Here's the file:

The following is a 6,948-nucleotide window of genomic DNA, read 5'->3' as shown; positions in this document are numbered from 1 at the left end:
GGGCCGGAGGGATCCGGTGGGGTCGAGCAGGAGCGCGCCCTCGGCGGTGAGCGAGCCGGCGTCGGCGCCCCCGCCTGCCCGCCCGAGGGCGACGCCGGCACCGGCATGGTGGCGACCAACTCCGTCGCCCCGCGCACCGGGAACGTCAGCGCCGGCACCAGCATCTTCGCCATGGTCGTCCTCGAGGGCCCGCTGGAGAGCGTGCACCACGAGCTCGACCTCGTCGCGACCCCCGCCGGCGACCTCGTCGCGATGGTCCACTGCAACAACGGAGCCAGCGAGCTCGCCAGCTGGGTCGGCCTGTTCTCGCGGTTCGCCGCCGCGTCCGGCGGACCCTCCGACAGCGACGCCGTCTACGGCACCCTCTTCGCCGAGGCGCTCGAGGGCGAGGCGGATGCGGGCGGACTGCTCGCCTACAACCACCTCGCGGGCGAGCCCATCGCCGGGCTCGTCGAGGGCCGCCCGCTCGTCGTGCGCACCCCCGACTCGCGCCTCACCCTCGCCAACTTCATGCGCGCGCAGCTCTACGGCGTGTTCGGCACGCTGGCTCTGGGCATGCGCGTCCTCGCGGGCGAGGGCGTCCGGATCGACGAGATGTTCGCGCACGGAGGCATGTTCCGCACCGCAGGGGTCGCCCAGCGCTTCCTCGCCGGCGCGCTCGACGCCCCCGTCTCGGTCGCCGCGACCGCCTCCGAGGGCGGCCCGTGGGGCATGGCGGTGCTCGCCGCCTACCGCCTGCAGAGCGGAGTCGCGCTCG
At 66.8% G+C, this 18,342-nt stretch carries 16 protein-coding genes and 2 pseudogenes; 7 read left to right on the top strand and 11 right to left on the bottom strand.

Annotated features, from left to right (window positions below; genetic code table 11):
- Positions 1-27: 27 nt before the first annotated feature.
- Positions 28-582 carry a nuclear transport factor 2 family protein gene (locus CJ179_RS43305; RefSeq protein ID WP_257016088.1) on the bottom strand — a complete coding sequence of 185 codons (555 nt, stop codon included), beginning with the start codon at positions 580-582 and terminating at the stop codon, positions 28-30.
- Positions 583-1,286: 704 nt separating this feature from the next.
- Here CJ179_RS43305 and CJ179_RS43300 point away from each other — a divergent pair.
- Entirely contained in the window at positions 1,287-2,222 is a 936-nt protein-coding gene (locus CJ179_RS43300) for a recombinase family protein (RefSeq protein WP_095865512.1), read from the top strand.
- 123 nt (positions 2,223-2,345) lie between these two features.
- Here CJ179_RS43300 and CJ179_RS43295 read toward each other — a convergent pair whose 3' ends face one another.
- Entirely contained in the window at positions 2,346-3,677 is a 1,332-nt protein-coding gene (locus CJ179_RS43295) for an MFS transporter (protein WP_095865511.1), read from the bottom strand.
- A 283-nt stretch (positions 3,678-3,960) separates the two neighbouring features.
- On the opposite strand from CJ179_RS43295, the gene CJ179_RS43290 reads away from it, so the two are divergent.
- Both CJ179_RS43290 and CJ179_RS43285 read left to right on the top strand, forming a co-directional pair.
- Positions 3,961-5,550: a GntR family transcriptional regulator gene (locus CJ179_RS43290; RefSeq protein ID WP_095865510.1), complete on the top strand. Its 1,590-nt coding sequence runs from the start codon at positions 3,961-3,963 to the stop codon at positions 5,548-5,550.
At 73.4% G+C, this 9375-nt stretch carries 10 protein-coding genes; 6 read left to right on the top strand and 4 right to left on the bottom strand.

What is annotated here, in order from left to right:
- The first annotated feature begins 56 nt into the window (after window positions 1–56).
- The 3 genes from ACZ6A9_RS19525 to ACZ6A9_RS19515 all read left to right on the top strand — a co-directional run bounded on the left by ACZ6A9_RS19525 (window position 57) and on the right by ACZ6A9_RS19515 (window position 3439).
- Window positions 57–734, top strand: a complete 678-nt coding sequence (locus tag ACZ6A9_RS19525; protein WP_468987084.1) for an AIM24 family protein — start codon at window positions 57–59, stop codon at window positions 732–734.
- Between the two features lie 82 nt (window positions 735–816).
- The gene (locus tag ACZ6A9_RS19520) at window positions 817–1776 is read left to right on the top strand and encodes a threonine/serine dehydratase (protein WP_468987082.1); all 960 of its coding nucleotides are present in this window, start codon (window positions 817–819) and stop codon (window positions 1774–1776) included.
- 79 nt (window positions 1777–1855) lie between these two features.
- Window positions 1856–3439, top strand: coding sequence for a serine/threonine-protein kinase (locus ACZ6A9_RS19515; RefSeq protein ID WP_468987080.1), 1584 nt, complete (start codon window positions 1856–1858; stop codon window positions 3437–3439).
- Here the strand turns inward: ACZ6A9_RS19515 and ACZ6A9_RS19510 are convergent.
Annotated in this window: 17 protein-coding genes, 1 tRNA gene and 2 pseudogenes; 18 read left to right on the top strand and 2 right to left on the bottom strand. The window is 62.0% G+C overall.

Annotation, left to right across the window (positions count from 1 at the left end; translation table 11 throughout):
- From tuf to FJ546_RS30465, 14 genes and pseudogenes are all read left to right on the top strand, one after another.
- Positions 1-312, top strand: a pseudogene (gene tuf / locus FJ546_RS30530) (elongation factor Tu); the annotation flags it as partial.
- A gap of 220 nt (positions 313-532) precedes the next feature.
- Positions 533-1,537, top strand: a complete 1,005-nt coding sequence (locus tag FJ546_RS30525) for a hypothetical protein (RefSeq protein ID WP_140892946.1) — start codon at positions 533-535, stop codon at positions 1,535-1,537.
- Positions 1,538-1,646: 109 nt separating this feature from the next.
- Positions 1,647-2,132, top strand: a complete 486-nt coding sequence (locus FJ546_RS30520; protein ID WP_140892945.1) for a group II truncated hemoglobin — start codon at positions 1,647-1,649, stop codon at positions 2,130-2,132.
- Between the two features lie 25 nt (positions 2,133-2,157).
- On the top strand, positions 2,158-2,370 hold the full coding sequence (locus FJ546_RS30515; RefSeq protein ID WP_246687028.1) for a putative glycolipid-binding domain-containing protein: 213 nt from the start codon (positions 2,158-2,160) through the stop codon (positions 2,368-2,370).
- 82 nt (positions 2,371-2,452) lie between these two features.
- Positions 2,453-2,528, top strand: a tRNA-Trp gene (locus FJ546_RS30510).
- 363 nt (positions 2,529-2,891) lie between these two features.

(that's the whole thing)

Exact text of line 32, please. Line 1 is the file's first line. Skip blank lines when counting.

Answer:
- Positions 533-1,537, top strand: a complete 1,005-nt coding sequence (locus tag FJ546_RS30525) for a hypothetical protein (RefSeq protein ID WP_140892946.1) — start codon at positions 533-535, stop codon at positions 1,535-1,537.